The other major, noticeable difference is how much gorier the battles are. Chunks of flesh and bits of organ fly wildly from spears and swords. It’s a little like watching a Gwar beach concert. The violence is much more brutal, and in some spots it even feels over-the-top, although the historical, almost storybook-ish setting goes a long way to distance the viewer from the brutality. It won’t turn your stomach, but it’s much more violent than the theatrical cut.

While a spear to the face was usually a death sentence for most ancient warriors, Brian "Spearface" Johnson was a survivor. After recovering from his attack, he wrote a series of self help books entitled "Hole Face, Whole Soul," and was a very popular figure on the morning talk show circuit and a major proponent of spear safety.

All in Troy is not well, however. Paris is still an annoying, weasel-y presence, and is weakly portrayed by Bloom. Pitt’s Achilles still mutters and shouts in a strange, jarring monotone, but his physical presence works well, even though his acting doesn’t. For me, Pitt and Bloom were Troy’s unfixable problems- if you couldn’t live with them then, you won’t be able to live with them now.

The theatrical version was like a beautiful but slightly poo-stained jigsaw puzzle with several pieces missing. The director’s cut fills in most of the missing pieces, and even manages to wipe off some of the poo. If you enjoyed the theatrical cut, I’d whole-heartedly recommend the director’s cut, as it’s far more than just another double dip. If you didn’t like Troy because of the "historical" Homeric inaccuracies or because of the Bloom/Pitt acting, you’ll probably like this one a bit more. If anything, the director’s cut of Troy makes me appreciate DVD’s ability to bring an artist’s true vision to viewers.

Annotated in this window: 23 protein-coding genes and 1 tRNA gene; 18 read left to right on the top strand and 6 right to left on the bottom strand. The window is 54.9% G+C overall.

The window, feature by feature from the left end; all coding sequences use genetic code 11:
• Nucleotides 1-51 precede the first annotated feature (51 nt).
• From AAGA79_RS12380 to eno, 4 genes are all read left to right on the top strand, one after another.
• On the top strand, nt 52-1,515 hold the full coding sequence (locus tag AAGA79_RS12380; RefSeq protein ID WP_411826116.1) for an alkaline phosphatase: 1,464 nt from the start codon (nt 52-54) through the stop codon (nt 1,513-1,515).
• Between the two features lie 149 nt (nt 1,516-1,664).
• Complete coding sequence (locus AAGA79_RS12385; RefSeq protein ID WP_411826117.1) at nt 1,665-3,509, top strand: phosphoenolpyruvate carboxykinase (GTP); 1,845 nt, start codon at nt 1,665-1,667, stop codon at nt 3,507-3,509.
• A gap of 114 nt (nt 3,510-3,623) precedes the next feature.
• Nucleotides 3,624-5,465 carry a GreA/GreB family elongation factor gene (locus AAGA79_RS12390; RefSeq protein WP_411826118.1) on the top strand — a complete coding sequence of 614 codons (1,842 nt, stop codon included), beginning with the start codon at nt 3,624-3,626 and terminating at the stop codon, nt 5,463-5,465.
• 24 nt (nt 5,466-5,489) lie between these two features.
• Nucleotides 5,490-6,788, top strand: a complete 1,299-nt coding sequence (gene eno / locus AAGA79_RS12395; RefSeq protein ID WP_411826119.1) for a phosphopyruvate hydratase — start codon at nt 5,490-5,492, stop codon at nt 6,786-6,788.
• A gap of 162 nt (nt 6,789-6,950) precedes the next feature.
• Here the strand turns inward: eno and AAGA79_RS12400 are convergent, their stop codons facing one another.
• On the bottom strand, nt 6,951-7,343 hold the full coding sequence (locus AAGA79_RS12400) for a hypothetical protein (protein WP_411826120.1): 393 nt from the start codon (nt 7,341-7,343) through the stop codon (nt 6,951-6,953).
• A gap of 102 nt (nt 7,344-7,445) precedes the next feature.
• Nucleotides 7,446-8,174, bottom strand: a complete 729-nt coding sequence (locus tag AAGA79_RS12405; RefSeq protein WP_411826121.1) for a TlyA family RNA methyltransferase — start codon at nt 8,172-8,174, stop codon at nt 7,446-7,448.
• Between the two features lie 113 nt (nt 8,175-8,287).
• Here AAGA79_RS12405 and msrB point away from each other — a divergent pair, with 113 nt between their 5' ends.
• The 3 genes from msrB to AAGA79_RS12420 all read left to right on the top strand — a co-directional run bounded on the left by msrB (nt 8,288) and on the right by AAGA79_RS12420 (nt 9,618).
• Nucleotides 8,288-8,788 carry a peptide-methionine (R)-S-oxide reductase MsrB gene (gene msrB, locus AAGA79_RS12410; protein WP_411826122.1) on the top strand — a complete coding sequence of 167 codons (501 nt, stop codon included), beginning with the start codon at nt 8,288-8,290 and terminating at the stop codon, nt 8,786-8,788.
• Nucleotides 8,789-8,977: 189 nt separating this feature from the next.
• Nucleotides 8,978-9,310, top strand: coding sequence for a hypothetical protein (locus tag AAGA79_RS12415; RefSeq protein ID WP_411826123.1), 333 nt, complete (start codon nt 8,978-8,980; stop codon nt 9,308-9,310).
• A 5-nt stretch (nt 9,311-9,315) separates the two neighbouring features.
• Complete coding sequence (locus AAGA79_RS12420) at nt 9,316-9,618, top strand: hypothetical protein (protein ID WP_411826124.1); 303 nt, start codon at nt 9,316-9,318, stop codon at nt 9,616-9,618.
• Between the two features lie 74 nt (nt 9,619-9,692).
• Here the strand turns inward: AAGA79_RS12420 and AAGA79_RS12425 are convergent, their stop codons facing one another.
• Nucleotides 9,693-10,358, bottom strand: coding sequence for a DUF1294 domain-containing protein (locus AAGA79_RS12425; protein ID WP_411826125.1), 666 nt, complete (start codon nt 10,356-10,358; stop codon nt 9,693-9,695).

Oh yeah, this Trojan Horse idea is a real gem. If only we’d thought of it back in Mordor, it would have made our lives sooooooooo much easier. Here’s some free advice, Aggie- never work with midgets.

The Package

It’s a very well-stacked DVD- there’s a rich assortment of documentaries, my favorite being In the Thick of Battle, which details the stunt work and training needed to get the battle scenes from script to set. There’s an entire evening’s worth of stuff here, and it’s nearly all great. The picture and sound are stellar. The colors are rich and deep, and the Dolby track is near-perfect. Arrows and sword slashings, especially during the Hector/Achilles fight, are brought to vivid life thanks to excellent sound editing and remastering. The box art is a sprinting Pitt, which is actually a bit of a letdown. It isn’t creative, colorful, or interesting. Still, Pitt looks quite scary, which is a feat in and of itself.

8.3 out of 10